The 10th Sunday in Ordinary Time

 

During our Retreat I’ve been reading an interesting book about the Seven Deadly Sins; which are, of course:  Pride, Greed, Lust, Envy, Gluttony, Wrath and Sloth.  The current chapter is all about the Sin of Sloth, which is also known as laziness.  When Christian writers warn about the Sin of Sloth, they were not trying to get people to fill every waking moment with work.  Rather, just the opposite.  The great Dominican scholar Saint Thomas Aquinas described Sloth as ‘the Sin against the Sabbath.’

The Sabbath is, of course, the seventh day, the day when God rested after the work of Creation.  God makes the Sabbath ‘holy’ and he intends it to be a day set apart from the six other days on which we work and earn a living.  In this way the Sabbath becomes the most important day of the week: it becomes a day dedicated to God.

And this is why Sloth is the Sin against the Sabbath: Sloth is a refusal to do the most important work of the week, which is to worship God.   The Catechism of the Church teaches us that: ‘acedia or spiritual sloth goes so far as to refuse the joy that comes from God and to be repelled by divine goodness.’ (ccc2094)

Many people nowadays, in their pursuit to earn a living, will no doubt say: ‘I have more productive things I can do on a Sunday morning.’   But the most productive thing any human being can do is to spend time with God, to worship him.  As Catholics we acknowledge the truth that the Eucharist is the source and the summit of our entire lives; everything else we do: all the good works, all the acts of charity, flow from what we do here this morning.  This is why we set precious time apart every Sunday in order to worship God.

The readings for today’s Mass support this practice.  In the Epistle Saint Paul talks about going to Arabia because he wanted time alone, he literally wanted to go out into the desert to be with God, he wanted to go to a place without distractions where he could thank God for his mercy.  And that’s exactly what we do at Mass – the word ‘Eucharist’ means to express thanks.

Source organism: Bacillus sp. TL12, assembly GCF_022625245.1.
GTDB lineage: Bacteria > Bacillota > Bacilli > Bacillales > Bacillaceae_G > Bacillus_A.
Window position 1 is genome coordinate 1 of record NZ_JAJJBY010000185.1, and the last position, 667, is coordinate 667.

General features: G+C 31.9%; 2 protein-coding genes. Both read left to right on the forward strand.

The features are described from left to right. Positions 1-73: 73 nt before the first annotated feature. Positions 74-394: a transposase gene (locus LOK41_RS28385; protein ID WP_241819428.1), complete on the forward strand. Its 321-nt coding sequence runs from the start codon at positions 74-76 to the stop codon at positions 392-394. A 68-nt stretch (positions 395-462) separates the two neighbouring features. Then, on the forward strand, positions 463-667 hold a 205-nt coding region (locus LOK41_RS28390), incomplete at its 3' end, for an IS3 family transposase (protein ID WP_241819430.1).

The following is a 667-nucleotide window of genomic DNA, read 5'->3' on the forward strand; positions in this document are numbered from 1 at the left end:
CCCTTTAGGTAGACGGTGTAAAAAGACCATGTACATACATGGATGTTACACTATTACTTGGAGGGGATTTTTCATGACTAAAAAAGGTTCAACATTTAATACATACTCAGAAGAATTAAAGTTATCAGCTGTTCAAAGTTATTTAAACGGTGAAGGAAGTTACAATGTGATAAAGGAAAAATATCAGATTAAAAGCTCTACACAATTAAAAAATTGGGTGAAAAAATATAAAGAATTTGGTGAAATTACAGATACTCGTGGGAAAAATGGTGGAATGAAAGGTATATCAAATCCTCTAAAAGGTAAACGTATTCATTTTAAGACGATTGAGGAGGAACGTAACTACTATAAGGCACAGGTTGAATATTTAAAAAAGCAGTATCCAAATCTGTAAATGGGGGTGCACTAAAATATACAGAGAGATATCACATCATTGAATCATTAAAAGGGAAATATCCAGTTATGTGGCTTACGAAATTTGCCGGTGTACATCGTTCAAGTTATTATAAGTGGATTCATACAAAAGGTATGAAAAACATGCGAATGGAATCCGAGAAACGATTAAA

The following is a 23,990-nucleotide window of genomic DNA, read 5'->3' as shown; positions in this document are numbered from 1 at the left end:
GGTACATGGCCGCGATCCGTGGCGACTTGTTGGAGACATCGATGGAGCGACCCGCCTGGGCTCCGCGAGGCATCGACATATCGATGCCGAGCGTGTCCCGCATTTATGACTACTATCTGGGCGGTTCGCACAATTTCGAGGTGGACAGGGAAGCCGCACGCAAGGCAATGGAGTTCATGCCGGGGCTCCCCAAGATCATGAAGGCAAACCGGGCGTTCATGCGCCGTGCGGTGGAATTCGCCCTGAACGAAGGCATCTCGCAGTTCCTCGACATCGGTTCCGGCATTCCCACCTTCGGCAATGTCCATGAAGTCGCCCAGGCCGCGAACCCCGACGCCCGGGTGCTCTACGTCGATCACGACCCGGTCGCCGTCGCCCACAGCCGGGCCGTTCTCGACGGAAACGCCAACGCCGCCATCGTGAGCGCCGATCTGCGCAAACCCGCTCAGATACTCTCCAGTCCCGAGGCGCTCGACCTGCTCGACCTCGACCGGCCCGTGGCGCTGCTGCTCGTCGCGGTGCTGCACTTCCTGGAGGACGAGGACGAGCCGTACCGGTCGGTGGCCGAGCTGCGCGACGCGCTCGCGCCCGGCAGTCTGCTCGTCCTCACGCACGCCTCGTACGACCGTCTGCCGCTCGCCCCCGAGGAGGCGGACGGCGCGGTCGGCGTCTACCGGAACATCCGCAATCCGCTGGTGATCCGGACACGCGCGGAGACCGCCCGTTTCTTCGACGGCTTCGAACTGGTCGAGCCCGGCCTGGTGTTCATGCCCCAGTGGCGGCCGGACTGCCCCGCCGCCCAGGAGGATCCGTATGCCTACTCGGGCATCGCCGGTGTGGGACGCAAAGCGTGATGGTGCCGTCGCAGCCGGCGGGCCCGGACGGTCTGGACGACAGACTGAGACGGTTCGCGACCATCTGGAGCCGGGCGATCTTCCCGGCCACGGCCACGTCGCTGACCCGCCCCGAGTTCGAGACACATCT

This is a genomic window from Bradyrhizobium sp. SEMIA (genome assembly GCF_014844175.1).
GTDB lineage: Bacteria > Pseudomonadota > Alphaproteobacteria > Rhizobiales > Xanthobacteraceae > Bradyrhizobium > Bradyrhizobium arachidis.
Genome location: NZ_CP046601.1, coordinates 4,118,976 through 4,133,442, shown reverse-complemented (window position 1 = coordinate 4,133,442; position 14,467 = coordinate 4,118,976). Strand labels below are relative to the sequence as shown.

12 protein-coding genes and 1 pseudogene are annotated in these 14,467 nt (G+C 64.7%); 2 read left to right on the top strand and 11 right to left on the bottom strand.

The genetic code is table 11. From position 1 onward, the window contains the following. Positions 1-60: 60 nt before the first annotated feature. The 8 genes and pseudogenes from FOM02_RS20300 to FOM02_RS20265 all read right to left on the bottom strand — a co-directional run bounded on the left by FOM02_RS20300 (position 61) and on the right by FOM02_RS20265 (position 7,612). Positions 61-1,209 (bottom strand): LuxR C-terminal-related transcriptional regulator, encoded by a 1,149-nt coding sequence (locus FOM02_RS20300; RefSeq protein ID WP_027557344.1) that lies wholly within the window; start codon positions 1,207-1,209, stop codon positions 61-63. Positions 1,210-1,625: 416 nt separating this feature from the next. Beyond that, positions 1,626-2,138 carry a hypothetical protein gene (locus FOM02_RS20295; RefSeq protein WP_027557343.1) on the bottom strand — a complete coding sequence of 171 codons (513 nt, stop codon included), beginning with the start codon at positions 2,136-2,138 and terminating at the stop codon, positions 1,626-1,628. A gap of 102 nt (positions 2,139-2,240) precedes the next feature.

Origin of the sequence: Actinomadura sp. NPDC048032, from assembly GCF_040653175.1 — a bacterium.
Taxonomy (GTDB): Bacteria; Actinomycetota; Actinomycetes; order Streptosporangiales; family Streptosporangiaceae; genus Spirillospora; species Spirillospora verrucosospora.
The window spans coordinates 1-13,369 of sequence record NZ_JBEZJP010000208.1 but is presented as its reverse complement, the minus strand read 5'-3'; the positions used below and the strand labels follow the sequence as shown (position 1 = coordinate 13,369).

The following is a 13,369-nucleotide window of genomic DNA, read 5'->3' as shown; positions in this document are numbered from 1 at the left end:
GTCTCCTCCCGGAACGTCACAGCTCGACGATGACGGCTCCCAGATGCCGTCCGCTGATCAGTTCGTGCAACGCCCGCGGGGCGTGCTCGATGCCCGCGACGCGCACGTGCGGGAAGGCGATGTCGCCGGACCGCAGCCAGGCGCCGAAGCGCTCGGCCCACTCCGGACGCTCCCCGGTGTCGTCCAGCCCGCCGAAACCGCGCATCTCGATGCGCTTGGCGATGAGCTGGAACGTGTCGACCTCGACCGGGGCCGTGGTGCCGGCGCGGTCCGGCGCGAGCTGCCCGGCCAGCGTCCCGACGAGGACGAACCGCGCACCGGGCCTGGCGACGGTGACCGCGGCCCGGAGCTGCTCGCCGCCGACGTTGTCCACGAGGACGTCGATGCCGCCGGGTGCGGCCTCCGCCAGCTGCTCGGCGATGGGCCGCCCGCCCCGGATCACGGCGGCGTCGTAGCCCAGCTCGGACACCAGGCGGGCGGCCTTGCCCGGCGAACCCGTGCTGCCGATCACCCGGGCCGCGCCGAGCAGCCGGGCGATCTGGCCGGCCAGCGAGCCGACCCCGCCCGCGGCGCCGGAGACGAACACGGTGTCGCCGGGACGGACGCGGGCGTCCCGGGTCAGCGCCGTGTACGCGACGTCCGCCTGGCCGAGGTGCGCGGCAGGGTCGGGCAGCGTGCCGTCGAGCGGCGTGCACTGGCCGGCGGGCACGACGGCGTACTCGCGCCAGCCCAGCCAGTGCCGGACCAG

And from gratitude flows wonder and praise.  It’s interesting that we hear today about a boy and a young man brought back from death.  These miracles caused people to praise God; the gospel says: ‘they glorified God.’  At Mass when the priest holds up the consecrated Host – the Body of Christ – many of us will quietly say in adoration: ‘My Lord and my God’ – a beautiful act of glorifying God.

The Sabbath should be a time of joy and peace, but it can be the hardest thing we do all week.  A hundred things have more appeal: sports, TV, the Sunday papers, surfing the Internet. Or even work, like mowing the lawn and weeding the garden.  Good and necessary things to do, but we can fool ourselves and think that because we’re working hard, we’re not being lazy or slothful; we’re being productive and doing something useful.  So what can possibly be wrong with that?

I know it sounds like a contradiction but even frenetic activity can represent laziness.  Let me give you a personal example.  Years ago, when I lived in community in Storrington, I had charge of several guests who were staying with us.  They were amusing themselves so I went into the kitchen to unload the dishwasher.  Anyone coming in might think I was hard at it, but in fact I was being lazy.  I should have been with the guests, taking care of their needs and just being with them.  The dishwasher could have waited.  Something similar applies to our relationship with God.  Yes, I might be working hard and doing something useful on Sunday; I might even quietly congratulate myself on being diligent, but in reality I was lazy.  I was avoiding the most important work and committing the Sin of Sloth: The Sin Against The Sabbath.

I’m sure we are all hoping that the weather will improve as the summer months’ approach, when we’re able to relax and perhaps go away on holiday, and have some time to ourselves and our families and friends; but above all for what matters most.  When you put God first, everything else will find its right place.  And that’s why it’s quite natural after Sunday Mass to have some quiet time or time with the family, to strengthen the bonds of community.  Sunday afternoon is a great time for a good read or a nap before we resume the work of our daily lives tomorrow.

Sunday is the Lord’s Day, let us dedicate this day to Him.

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